If you’d like to read Cupid of Campion it can be downloaded, free of charge, at:

Bobby In Movieland

Recently I learned of a Jesuit priest named Francis J. Finn who’d written Horatio Alger style adventure books from the 1890s through the 1920s. His most famous stories were novels about Tom Playfair, who attended St. Maure’s School. I wasn’t able to find any of that series, so I’ll be reviewing Fr. Finn’s Bobby In Movieland, published by Benziger Brothers in 1921.

Eight-year-old Bobby Vernon and his widowed mother were making their first visit to California. Bobby and his new friend, Peggy Sansone – they’d met on the Pullman railroad car – wanted to go wading in the ocean by Long Beach, and Mrs. Vernon gave her permission if they promised to return to the railroad station in half-an-hour, for they were traveling to see a relative who might help Mrs. Vernon pay a debt.

Alas, Bobby ventured further out into the water than he should have, and then – double alas – a high “roller” wave rushed over him and pushed him under water and then out to sea. Peggy rushed back to her mother, just as the train was about to leave the station. The girl was too upset to notice the small earthquake tremor that terrified those who were new to the Los Angeles area. The train was moving when Mrs. Vernon learned that her son probably drowned, and the porter told her it would be best to go on to the next station, and see if there was a telegram waiting for her.

Fortunately the book’s hero did not die in the first chapter. A former lifeguard rescued Bobby, then left to get the boy some brandy. (Gasp – and this during Prohibition!) Bobby put on his shoes, and just as memories of his near drowning came back to him he felt the earthquake tremor. Panic stricken, he began running out onto a highway.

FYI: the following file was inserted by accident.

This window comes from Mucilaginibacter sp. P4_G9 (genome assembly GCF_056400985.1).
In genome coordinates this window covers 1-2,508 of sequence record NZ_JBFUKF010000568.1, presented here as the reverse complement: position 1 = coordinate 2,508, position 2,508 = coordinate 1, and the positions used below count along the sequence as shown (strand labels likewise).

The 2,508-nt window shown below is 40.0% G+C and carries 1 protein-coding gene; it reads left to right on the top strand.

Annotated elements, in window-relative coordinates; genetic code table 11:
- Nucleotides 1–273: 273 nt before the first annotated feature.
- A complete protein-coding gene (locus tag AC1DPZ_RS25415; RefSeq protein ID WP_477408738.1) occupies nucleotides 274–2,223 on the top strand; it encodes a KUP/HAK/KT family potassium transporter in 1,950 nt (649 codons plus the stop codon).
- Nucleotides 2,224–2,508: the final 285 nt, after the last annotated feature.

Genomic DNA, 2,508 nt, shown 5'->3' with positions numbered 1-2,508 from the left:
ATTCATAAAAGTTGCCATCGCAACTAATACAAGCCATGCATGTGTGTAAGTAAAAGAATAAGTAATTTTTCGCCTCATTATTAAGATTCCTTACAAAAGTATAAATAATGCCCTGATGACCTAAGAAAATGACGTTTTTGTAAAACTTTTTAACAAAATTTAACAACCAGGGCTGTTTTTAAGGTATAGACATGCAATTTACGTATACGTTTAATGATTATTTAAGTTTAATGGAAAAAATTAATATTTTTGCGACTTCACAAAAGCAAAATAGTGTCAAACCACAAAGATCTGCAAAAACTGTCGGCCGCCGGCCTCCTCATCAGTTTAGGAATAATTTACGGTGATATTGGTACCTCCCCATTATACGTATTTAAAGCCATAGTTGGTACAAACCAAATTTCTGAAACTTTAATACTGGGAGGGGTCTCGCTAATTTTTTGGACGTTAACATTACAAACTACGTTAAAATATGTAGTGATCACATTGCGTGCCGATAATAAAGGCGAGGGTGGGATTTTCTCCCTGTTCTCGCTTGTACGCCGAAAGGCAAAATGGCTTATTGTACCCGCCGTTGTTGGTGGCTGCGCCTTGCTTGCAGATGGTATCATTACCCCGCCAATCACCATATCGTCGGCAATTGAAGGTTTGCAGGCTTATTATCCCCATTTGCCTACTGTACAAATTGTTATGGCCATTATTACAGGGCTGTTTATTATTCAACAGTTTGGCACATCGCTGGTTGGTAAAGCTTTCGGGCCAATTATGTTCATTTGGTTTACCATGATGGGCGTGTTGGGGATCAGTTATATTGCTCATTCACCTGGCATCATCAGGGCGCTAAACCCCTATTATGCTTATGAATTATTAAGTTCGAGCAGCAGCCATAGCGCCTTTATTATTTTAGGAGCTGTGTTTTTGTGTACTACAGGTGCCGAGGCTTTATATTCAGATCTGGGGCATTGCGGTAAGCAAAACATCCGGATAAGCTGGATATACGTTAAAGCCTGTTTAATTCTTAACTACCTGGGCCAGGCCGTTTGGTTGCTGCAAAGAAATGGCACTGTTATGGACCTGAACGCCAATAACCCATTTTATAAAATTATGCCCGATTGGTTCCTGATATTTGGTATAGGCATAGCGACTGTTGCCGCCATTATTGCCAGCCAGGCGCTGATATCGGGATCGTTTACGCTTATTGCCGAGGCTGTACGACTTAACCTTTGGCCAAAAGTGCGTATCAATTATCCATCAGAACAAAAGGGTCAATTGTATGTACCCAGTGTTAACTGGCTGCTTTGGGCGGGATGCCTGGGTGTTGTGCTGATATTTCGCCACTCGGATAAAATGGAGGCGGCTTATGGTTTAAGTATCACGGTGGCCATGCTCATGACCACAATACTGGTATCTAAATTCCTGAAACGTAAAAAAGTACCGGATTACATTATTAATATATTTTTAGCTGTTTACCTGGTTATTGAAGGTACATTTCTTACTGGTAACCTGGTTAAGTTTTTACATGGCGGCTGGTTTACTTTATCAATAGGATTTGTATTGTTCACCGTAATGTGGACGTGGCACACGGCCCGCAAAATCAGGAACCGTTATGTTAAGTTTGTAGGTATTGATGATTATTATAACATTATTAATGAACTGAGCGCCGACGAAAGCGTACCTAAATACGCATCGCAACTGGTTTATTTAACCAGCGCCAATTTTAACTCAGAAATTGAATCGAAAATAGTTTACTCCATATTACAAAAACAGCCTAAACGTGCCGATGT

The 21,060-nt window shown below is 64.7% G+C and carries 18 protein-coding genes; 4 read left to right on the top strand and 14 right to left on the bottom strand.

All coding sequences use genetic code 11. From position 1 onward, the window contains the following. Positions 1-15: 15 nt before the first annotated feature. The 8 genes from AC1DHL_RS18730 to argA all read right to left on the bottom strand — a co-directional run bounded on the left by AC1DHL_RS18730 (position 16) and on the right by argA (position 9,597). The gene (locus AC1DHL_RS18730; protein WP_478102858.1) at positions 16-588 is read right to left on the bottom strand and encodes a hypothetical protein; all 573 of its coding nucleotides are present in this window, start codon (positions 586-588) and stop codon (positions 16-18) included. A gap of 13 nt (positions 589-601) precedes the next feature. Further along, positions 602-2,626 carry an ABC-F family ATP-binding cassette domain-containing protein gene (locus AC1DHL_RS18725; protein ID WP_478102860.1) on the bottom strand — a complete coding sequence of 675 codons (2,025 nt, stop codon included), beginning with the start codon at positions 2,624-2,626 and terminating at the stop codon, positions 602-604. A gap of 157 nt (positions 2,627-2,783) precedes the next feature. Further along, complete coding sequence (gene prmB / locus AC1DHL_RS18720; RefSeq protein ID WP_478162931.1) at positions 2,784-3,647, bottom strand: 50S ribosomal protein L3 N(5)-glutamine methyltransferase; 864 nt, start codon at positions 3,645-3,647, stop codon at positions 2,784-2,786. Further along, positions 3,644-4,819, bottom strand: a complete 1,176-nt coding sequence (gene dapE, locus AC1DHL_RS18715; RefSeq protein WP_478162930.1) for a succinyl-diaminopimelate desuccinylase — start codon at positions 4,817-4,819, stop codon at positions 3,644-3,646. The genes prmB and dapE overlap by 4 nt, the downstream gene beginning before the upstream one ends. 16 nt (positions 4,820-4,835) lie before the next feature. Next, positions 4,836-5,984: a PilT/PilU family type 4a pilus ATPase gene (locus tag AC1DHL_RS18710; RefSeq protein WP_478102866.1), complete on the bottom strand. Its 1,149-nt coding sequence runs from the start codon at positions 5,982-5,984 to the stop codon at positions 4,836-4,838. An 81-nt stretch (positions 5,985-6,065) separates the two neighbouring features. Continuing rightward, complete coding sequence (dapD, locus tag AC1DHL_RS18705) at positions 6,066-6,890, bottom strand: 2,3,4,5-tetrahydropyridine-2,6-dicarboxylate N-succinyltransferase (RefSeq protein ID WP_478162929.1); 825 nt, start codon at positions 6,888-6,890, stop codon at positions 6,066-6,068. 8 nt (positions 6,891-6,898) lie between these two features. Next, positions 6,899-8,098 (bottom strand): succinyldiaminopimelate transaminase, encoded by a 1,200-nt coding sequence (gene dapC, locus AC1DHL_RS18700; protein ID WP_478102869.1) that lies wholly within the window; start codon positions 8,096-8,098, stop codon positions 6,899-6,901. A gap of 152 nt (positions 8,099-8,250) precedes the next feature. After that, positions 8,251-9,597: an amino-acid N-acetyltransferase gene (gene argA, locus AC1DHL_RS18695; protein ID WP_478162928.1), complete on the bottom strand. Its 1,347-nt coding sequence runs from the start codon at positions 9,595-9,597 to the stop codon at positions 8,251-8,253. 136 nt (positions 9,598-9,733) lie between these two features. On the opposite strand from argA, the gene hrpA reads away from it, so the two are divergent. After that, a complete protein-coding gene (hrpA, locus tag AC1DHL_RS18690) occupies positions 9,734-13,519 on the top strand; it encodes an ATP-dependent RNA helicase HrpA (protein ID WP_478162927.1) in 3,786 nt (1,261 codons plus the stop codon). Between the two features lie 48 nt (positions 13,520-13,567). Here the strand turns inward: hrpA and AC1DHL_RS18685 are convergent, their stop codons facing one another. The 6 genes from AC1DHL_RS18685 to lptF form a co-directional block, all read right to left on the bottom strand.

Bobby was nearly hit by an auto driven by John Compton, a “promising comedian” recently hired by a moving-picture company to star in silent movies. Compton stopped his auto, and ran back to see if the boy was hurt. He soon learned the boy’s entire history, including Bobby’s mother’s maiden name. In later chapters I learned that Compton had once courted Bobby’s mother, but she had broken up with him because he was a non-believer.

Compton promised to take care of Bobby until he could be reunited with his mother. He promptly sent off a telegram to the train station
the widowed Mrs. Vernon was headed towards but – alas once more – so many frightened visitors rushed to send off wires that the telegraph company was overwhelmed with work, and John Compton’s message didn’t arrive in time to be delivered.